Reversing a 100 Year Trend, Men are Staying in the Workforce Longer
In response to company pensions, employer age limits, shifts in the economy, and the initiation of social security, men have increasingly enjoyed a little 20th century social invention called “retirement.” In 1860, more than 80% of men age 70 to 74 worked, but by around 2000, that number had dropped to below 20%.
As of the 2000s, this more-than-100-year-trend of increasing numbers of men enjoying their “golden years” has reversed. This is your image of the week:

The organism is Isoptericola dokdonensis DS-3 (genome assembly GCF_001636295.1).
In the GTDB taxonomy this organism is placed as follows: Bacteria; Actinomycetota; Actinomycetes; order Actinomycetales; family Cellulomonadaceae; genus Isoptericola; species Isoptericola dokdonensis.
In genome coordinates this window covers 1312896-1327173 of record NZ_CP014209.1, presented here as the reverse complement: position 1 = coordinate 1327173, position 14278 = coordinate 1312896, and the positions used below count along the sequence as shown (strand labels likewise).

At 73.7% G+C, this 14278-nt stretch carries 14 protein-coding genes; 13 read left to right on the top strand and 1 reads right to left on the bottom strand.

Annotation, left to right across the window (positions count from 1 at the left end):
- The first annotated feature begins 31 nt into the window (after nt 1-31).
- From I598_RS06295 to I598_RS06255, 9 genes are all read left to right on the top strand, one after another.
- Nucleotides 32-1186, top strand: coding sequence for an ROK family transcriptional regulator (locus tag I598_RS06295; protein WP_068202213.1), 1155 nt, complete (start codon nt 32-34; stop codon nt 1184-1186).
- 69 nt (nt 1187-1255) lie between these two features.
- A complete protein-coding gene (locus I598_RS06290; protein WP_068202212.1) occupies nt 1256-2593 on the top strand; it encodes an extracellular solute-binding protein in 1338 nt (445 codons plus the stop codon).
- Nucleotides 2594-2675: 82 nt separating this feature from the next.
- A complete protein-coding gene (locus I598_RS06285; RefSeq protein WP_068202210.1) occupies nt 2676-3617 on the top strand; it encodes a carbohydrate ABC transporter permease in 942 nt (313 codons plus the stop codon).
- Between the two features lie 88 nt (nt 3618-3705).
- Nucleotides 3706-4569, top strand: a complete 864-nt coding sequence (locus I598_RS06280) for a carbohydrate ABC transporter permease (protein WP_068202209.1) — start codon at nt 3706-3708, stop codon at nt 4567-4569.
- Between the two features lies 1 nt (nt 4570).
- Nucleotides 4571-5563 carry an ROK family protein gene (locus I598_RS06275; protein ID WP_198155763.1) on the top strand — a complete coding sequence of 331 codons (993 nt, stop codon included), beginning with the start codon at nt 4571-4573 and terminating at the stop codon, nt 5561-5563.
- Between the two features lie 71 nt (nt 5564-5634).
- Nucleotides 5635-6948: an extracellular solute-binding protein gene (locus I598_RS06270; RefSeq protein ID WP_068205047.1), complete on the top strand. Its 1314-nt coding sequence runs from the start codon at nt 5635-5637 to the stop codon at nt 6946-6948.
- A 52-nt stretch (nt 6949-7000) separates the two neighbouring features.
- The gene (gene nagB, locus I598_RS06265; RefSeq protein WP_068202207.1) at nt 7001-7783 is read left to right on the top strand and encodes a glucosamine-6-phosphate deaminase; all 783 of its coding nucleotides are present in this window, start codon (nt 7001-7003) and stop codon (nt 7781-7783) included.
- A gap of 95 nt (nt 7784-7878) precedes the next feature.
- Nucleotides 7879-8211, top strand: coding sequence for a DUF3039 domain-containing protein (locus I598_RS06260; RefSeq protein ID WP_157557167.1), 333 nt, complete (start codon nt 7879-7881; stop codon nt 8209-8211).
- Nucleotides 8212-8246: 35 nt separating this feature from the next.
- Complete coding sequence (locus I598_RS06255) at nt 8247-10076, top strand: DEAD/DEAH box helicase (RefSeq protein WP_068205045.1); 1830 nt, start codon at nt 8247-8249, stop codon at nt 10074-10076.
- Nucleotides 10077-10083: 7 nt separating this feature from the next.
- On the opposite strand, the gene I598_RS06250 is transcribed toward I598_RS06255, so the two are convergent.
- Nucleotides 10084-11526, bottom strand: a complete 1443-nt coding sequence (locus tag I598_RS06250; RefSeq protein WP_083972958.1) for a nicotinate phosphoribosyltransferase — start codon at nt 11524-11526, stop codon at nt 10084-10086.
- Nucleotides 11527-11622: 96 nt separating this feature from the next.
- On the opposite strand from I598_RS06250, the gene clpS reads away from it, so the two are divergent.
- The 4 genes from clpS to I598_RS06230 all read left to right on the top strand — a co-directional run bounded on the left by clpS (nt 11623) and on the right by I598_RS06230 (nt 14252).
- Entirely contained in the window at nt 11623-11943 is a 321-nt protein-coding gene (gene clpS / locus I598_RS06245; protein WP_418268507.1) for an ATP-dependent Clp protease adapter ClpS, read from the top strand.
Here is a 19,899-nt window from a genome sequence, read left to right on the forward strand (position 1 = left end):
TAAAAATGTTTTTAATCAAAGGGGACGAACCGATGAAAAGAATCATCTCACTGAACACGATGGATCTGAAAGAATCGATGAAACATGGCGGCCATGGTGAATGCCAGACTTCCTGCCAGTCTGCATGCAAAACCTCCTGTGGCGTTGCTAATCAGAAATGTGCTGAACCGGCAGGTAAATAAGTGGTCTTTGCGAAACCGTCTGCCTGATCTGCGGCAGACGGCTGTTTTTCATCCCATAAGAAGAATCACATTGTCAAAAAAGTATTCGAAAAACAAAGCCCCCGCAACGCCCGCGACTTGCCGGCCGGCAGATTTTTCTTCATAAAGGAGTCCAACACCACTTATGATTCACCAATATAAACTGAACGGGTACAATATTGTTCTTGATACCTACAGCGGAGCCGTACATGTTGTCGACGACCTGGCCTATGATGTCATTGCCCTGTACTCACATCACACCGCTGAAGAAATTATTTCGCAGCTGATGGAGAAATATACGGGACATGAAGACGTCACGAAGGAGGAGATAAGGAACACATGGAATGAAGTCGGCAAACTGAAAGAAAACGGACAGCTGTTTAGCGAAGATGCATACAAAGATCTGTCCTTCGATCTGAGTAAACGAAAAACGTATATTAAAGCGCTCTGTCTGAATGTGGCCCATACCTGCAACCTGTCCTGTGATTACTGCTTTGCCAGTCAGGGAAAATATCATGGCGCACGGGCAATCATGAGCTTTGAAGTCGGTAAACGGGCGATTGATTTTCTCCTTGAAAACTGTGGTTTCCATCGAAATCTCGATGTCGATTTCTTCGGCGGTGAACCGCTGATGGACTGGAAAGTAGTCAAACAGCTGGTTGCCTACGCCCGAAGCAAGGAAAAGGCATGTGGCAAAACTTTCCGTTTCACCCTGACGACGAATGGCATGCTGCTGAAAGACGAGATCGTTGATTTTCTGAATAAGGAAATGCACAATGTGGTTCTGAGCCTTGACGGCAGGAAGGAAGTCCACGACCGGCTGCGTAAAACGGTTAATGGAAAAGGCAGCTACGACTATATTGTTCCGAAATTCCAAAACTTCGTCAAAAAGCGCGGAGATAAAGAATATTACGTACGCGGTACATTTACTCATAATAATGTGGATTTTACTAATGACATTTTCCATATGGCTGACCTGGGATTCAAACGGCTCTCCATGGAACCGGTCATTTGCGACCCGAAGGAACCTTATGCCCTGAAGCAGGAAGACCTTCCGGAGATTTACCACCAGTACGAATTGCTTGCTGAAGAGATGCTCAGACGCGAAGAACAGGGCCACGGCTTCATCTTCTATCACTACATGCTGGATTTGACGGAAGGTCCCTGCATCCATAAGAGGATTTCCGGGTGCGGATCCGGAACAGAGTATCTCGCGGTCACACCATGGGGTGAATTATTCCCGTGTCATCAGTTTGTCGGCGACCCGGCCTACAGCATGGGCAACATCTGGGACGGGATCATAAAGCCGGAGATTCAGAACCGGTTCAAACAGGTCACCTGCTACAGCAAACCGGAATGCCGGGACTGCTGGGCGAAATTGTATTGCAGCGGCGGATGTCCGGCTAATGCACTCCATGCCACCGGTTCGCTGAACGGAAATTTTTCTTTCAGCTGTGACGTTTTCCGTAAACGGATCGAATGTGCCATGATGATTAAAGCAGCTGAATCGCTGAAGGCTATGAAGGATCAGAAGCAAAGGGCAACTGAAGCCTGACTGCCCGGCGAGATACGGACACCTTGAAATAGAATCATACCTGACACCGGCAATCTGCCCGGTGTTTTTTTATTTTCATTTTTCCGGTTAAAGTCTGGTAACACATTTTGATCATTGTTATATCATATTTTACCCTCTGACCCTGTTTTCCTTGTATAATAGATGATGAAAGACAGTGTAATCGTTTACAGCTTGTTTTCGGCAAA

Over at Made in America, from where I borrowed this graph, sociologist Claude Fisher explains the reversal of the trend (citations at the link):
The private sources of retirement support, such as company pensions and investments, have weakened; [and] public sources of aid are under strain from a lower birth rate, a stagnating economy, and political retrenchment. And the years that such support must cover are growing. In 1990 a 65-year-old man could expect to live about 15 more years; in 2010, 18 more years. That’s an extra 20 percent of financing needed.
Among other things, the economic health of older Americans is an important sign of the overall health of the economy. It will be interesting to keep an eye on this statistic in the near future.